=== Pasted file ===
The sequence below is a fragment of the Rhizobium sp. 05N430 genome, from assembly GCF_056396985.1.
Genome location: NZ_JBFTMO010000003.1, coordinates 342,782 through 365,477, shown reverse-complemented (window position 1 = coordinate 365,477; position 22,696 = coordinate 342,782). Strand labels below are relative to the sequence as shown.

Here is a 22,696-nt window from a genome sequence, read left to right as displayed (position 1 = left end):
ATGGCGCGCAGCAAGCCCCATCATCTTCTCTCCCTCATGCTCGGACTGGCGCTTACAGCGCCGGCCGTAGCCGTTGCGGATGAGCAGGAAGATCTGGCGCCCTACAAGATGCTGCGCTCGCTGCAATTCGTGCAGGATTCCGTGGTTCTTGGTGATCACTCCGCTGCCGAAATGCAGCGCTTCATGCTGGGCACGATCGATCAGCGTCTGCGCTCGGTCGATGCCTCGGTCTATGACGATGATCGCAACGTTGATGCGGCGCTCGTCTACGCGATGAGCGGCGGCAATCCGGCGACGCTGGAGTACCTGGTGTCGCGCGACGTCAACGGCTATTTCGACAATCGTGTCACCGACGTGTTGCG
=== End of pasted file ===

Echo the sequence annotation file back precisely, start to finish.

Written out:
The sequence below is a fragment of the Rhizobium sp. 05N430 genome, from assembly GCF_056396985.1.
Genome location: NZ_JBFTMO010000003.1, coordinates 342,782 through 365,477, shown reverse-complemented (window position 1 = coordinate 365,477; position 22,696 = coordinate 342,782). Strand labels below are relative to the sequence as shown.

Here is a 22,696-nt window from a genome sequence, read left to right as displayed (position 1 = left end):
ATGGCGCGCAGCAAGCCCCATCATCTTCTCTCCCTCATGCTCGGACTGGCGCTTACAGCGCCGGCCGTAGCCGTTGCGGATGAGCAGGAAGATCTGGCGCCCTACAAGATGCTGCGCTCGCTGCAATTCGTGCAGGATTCCGTGGTTCTTGGTGATCACTCCGCTGCCGAAATGCAGCGCTTCATGCTGGGCACGATCGATCAGCGTCTGCGCTCGGTCGATGCCTCGGTCTATGACGATGATCGCAACGTTGATGCGGCGCTCGTCTACGCGATGAGCGGCGGCAATCCGGCGACGCTGGAGTACCTGGTGTCGCGCGACGTCAACGGCTATTTCGACAATCGTGTCACCGACGTGTTGCG